In that respect, the battle in Rockford is a microcosm of the debate nationally over how to teach reading, particularly to at-risk and minority children. Advocates of balanced literacy - including school officials in New York City who installed it several years ago - insist that it splits the difference between the highly traditional style of direct instruction and the progressive "whole language" method that eschews phonics and spelling. The handful of pupils who actually need intensive drilling in phonics can receive it as an "intervention."

In the academy and the pages of education journals, the dispute can proceed at the level of competing theories and studies. Telescoped down into a school of 400 children in a city of 150,000, the argument cannot help but be personal and emotional.

"Do we teach the same skills with balanced literacy? Yes," said Robin Paschal, the new reading coordinator at Lewis Lemon. "Do we want to bring children to a level of mastery? Yes. But in a brain-based way. Are we addressing that when we use direct instruction? No."

What Ms. Paschal meant became clear in the course of visiting two classes at two schools. In one of the remaining direct-instruction classes at Lewis Lemon, the teacher, Janice Butitta, stood in front of 17 fourth graders, holding a wire-bound manual with a word-by-word script for the morning's lesson. As they read through a story, each pupil reciting a paragraph aloud, they were learning the day's vocabulary words - bathroom, homework, realizing, practicing.

An hour later, across town at the Conklin Elementary School, Kelly Brooks sat with several of her fifth graders at a small U-shaped table, discussing one chapter of the children's novel "The Barn." She asked about the traits and actions of the main characters, and reminded them to write in their "Reader's Journal" notebook about "someone you know well and what qualities that person has." As those pupils moved on to work independently, Ms. Brooks invited another group to the table with their books.

That the activity in Conklin was more interesting to an adult was beyond question. And to Superintendent Thompson, Rockford cannot improve its overall performance without using one reading method for the whole district, so that all teachers can be trained in it. A retired Army lieutenant colonel, he also made it plain that he could not tolerate Ms. Parker's disobeying orders.

"This is not a curriculum issue alone with her," he said. "It is a leadership issue. Good leaders need to be good followers first."

OF her refusal to adopt balanced literacy, Ms. Parker said, "Basically, what you're going to do is sentence a child to a life of poverty because you're never going to give some of the most vulnerable kids the tools to become self-reliant."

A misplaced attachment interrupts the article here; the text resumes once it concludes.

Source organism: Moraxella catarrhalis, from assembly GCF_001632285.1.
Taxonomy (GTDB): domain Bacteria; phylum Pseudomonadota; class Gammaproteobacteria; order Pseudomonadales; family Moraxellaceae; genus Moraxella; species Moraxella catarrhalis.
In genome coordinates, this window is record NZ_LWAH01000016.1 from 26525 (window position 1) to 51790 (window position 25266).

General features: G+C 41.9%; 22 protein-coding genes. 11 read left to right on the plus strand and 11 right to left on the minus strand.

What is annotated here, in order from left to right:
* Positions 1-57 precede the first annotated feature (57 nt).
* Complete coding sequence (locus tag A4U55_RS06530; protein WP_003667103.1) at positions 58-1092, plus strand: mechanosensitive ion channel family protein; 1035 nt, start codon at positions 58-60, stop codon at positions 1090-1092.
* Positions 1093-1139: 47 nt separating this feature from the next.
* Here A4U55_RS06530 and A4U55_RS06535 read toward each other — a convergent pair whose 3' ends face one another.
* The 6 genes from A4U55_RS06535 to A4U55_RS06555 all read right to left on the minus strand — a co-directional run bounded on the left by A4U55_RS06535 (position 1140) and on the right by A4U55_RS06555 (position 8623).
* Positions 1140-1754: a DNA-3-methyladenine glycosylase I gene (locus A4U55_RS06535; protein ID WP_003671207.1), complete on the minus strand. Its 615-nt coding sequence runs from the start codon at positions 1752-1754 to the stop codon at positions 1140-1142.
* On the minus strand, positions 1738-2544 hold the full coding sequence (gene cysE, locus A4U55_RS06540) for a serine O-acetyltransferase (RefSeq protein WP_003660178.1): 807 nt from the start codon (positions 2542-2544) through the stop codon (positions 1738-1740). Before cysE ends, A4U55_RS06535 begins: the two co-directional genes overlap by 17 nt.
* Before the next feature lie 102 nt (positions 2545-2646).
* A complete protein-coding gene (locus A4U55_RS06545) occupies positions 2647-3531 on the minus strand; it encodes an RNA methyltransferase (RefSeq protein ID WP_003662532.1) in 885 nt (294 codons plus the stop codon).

After blanket coverage of the controversy in the local paper and a meeting with Dr. Thompson, the Lewis Lemon parents know the arguments against direct instruction. Some, if not all, are aware that Lewis Lemon's scores for fifth graders fall well below those for third graders - something that district administrators attribute to the limitations of direct instruction and that Ms. Parker largely ascribes to an inexperienced teaching corps at the higher grade level. Having seen desegregation fail, magnet schools falter, superintendents come and go, the parents have railed against losing the one thing they have seen succeed.

"I'm shocked," Ericton Lewis said. "It's like now all these kids are going to be lost. I can't understand why they would take a program that was working and get rid of it. Why fix something if it ain't broke?"


In the article, shared by Mary Damer about the Rockford debacle, there was a wonderful quote from the other side:

"Do we teach the same skills with balanced literacy? Yes," said Robin Paschal, the new reading coordinator at Lewis Lemon. "Do we want to bring children to a level of mastery? Yes. But in a brain-based way. Are we addressing that when we use direct instruction? No."

So apparently DI is something other than brain-based learning. I wonder where that learning could be based? I think Marty would suggest "butt-based" learning, but that is just plain silly. I'm thinking maybe "tongue-based learning" because the children speak the knowledge rather than write it all on worksheets. Maybe some of the students are "visual learners" and they have "eye-based learning" while the "auditory learners" experience "ear-based learning." What I wonder is that otherwise intelligent reporters allow educators to mouth the most errant nonsense without challenging their pronouncements.

Don Crawford, Ph.D.
Director, W. C. Cupe Community School
1132 Windsor Ave. Columbus, OH 43211

© 2003 The E-Accountability Foundation